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Why Linux?

Why Linux?

MANAGEMENT SPEAK: We can't use freeware because there's no support for it.

TRANSLATION: We won't be able to blame the vendor when we have problems.

ALTERNATE TRANSLATION: We never do anything we haven't done before.

-- IS Survivalist Andy Stritof

Important news:

  • Linux is a Product of the Year Award (http://www.infoworld.com/cgi-bin/displayTC.pl?97poy.supp.htm) for Best Technical Support (InfoWorld)

General Info

    Linux is an operating system that was initially created as a hobby by a young student, Linus Torvalds, at the University of Helsinki in Finland. Linus had an interest in Minix, a small UNIX system, and decided to develop a system that exceeded the Minix standards. He began his work in 1991 when he released version 0.02 and worked steadily until 1994 when version 1.0 of the Linux Kernel was released. The current full-featured version is 2.0, and development continues with several updates that are available for public use.

    Linux is developed under the GNU General Public License (http://www.linux.org/info/gnu.html) and its source code is freely available to everyone. This however, doesn't mean that Linux and it's assorted distributions (http://www.linux.org/dist/index.html) are free -- companies and developers may charge money for it as long as the source code remains available. Linux may be used for a wide variety of purposes including networking, software development, and as an end-user platform. Linux is often considered an excellent, low-cost alternative to other more expensive operating systems.

    Due to the very nature of Linux's functionality and availability, it has become quite popular worldwide and a vast number of software programmers have taken Linux's source code and adapted it to meet their individual needs. At this time, there are dozens of ongoing projects (http://www.linux.org/projects/index.html) for porting Linux to various hardware configurations and purposes.

    Linux has an official mascot, the Linux Penguin (http://www.linux.org/info/logos.html), which was selected by Linus Torvalds to represent the image he associates (http://www.linux.org/info/penguin.html) with the operating system he created.

    Although many variations of the word Linux exist, it is most often pronounced with a short " i " and with the first syllable stressed, as in LIH-nucks.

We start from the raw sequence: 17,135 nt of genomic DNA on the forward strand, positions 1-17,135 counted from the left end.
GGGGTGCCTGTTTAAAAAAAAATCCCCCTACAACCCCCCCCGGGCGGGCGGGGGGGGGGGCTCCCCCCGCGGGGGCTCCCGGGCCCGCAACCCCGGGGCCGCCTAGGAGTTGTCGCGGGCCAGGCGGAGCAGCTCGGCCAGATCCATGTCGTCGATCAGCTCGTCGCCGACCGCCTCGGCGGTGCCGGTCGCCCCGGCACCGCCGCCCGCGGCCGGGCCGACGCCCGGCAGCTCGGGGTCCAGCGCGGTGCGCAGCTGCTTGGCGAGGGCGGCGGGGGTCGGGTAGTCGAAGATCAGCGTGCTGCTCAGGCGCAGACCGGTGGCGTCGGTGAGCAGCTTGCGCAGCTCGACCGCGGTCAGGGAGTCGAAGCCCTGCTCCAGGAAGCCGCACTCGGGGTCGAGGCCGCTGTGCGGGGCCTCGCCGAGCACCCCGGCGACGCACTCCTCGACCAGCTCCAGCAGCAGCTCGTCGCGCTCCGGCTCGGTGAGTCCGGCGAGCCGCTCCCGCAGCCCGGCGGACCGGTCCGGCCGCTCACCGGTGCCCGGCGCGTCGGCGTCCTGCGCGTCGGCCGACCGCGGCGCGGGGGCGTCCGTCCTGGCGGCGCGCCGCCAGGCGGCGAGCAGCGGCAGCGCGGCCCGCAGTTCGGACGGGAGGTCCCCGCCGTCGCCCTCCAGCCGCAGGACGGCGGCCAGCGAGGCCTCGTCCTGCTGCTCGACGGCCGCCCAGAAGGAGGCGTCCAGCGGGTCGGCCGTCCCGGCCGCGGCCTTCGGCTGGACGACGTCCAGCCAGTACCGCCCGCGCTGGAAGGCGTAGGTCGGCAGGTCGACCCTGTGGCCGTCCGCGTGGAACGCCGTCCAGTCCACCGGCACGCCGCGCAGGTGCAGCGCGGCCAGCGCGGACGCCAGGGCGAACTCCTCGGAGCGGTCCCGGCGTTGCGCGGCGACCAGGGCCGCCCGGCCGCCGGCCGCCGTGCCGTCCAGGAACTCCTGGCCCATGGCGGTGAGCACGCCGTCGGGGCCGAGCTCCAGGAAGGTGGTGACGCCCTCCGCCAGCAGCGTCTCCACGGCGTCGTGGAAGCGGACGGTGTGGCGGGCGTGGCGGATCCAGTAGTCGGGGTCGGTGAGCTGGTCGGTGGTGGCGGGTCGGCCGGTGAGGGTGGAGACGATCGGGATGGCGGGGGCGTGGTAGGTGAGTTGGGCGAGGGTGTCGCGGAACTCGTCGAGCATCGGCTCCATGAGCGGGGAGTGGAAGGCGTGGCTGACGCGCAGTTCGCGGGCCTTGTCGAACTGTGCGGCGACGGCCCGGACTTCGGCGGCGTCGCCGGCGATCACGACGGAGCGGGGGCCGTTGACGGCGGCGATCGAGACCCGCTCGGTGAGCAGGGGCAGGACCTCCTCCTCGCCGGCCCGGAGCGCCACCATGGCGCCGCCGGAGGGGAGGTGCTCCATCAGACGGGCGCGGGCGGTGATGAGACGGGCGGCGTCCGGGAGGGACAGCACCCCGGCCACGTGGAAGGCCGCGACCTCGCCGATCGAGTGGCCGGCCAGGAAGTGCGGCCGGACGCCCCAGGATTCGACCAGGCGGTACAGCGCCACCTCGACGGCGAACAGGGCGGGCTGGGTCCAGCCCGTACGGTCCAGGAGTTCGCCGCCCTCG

Commercial Linux - See your competitors use Linux for bussiness!

  • Advantages of Freely Redistributable Software for Business (http://www.cyber.com.au/misc/frsbiz/#Advantages)
  • Commercial Linux (http://sunsite.unc.edu/LDP/HOWTO/Commercial-HOWTO.html)- This document contains a listing of commercial software and applications which are offered for Linux.
    • Linux for the Commercial Market? (http://sunsite.unc.edu/LDP/HOWTO/Commercial-HOWTO-5.html) - People keep asking me ``When is Linux going to be ready for the commercial market''. I guess the first thing to discuss is what is meant by "commercial" in this context.
  • Linux Consultants (http://sunsite.unc.edu/LDP/HOWTO/Consultants-HOWTO.html)- This document contains a listing of companies providing commercial Linux related support. If you want to find a Linux consultant or consulting firm in your area, this listing will probably be of help for you.
  • Linux Vendors (http://www.linux.org/vendors/index.html) - (list of ~40)
  • List of references to commercial sites that make use of Linux to support their day-to-day business (http://www.m-tech.ab.ca/linux-biz/)function. It's intended to be useful if you would like to find out more about how Linux is being used in commercial and other ``production'' (i.e., not at home, not just for fun) environments.

Linux Projects:

  • The whole list (http://www.linux.org/projects/index.html)
  • The Linux Advocacy Project (http://www.10mb.com/linux/)- The purpose of this project is to encourage developers of commercial software, such as Netscape, Informix, and the many IP enabled packages out there, to ensure they are GNU compliant and include a Linux port in their standard distribution.
  • Linux Hardware Compatibility Project (http://www.technonet.com/~bobby/index.html)- LHCP) The objective of this project is to convince hardware vendors to write Linux drivers for their products.
  • Linux Router Project (http://www.psychosis.com/linux-router/)- New Use Linux as router, that runs from one 1.44 floppy and loads the system into RAM.